Kristen Interview in Premiere Magazine
P: The last Twilight movie comes out this November, you were in Cannes to promote On the Road and now we can see you, this month, on the big screen in Snow White and the Huntsman. It's a big year for you, is it the most impressive of your career?
KS: The most exciting for sure! And yes probably the most important since the first Twilight movie. I'm happy to have three different movies. The contrast between all of them might help viewers see me in a different light. But it wasn't something I planned. I didn't tell myself: "Perfect, let's make sure those three movies come out at the same time, so people can see how wide my acting range is." *laughs* It was a fluke, it wasn't the result of a strategy or a some kind of big career move.
P: It's hard to not see, with Cosmopolis and On the Road being selected at Cannes, that the Twilight chapter is ending for you and Robert Pattinson ...
KS: Yes, Cannes is like the Holy Grail, the ultime goal for every actor. It's not why we do this job but there's no more gratifying reward than to have a movie selected there. Saying this, tho, it's hard for me to talk about the end of Twilight. First, because the last movie isn't out yet and second because I never felt like I was trapped by the saga. I always tried to have a change of air, to do something different between two movies.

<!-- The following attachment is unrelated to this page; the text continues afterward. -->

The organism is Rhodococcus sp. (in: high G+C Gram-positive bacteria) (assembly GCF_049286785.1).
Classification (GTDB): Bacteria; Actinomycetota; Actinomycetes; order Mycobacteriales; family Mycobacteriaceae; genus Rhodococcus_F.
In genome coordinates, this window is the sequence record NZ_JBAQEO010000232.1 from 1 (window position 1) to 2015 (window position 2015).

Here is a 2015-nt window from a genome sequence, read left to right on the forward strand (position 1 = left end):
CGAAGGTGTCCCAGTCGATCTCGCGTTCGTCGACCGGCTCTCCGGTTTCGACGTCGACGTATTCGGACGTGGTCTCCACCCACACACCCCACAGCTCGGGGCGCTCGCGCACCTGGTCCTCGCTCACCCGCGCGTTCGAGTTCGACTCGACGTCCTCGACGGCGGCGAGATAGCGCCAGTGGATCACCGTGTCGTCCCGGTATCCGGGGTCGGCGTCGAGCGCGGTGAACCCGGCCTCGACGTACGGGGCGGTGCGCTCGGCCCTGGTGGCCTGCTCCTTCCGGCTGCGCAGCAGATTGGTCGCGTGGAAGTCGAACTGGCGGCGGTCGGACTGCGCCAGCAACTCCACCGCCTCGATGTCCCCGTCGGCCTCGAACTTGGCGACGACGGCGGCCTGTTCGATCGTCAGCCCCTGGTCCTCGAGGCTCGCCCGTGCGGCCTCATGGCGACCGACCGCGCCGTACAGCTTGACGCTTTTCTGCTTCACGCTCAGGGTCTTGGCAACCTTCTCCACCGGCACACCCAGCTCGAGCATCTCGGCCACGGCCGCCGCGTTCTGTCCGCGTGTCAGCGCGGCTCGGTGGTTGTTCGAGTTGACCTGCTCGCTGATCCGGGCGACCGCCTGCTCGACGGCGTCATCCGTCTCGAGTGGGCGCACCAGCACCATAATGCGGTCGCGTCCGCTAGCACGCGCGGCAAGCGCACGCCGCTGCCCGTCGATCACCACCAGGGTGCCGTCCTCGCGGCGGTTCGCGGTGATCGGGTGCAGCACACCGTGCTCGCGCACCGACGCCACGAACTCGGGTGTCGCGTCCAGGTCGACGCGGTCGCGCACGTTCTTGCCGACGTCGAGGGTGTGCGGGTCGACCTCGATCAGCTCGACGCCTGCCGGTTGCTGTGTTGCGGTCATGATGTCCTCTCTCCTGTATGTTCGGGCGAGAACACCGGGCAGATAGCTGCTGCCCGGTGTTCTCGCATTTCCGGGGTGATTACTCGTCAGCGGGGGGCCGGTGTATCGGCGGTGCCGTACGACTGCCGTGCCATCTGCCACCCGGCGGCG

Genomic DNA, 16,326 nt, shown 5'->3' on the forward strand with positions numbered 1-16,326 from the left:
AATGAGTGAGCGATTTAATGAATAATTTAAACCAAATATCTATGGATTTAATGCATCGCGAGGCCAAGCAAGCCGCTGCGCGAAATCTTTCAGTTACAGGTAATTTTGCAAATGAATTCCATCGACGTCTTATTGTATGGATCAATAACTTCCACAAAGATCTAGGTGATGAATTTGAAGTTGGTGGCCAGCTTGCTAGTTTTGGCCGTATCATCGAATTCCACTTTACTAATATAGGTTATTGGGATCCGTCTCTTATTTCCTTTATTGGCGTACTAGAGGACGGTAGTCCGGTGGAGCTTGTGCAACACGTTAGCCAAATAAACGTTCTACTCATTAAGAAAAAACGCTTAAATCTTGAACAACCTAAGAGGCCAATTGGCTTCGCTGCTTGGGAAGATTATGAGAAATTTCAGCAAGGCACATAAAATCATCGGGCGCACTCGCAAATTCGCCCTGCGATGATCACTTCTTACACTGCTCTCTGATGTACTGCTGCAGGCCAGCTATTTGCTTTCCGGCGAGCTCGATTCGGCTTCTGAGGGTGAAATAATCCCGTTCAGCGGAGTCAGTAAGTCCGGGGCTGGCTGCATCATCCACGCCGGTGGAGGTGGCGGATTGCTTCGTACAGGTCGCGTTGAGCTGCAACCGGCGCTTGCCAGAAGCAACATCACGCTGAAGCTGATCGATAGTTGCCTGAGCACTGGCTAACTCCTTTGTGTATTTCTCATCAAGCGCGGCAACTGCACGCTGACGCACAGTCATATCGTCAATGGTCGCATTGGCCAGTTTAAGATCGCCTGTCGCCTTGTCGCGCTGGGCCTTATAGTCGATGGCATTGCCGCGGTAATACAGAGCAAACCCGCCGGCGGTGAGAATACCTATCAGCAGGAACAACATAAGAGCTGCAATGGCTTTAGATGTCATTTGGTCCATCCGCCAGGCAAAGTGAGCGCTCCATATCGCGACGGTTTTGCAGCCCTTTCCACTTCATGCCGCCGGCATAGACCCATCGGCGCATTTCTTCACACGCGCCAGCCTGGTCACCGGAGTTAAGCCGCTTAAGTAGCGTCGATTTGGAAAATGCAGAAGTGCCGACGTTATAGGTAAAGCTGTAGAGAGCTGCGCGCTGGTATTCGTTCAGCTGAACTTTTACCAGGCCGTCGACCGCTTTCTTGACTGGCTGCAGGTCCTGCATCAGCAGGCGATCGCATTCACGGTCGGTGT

P: The difference being that before, between two Twilight movies, you would film tiny independent movies like Welcome to the Rileys or The Runaways. Snow White and the Huntsman is, on the contrary, a big budget movie and the first of a new franchise where you're fully assuming your movie star status.
KS: I don't see it like this. At first, I was against the idea of a movie that could have a sequel. A new franchise? Thanks, but no thanks. Especially not a saga based on Snow White, a story everyone knows with a beginning, a middle and an ending. I didn't want to be chained to a project for such a long period like I was with Twilight. I love those movies, it was a great adventure but I really want to move, to gather in experiences. And then I met Rupert Sanders (the director of the movie) ... I fell in love with his imaginative world, and his aesthetic process.
He gave me a glimpse of an unseen world in which I wanted to evolve. When you meet a director, you know really fast if you're gonna mesh well together or not. He's going to be your boss, the one you have to follow no matter what for months. Choosing a movie, a role, is nothing rational. It's a gut reaction, almost indescribable.
And then overnight, you can't think of anything else. My meeting with Rupert made me go for it.
P: Will there be a sequel to Snow White and the Huntsman?
KS: I don't want to count the chickens before they hatch and I probably don't have the right to tell you this, but yes. We're pretty optimiste. We're all proud of the movie, we want a sequel. If there won't be one, it won't be the end of the world but I have hope.
P: So you sold yourself for the next five years...
KS: It's weird, right? It settles what I was saying: there's no logic behind my career choices!
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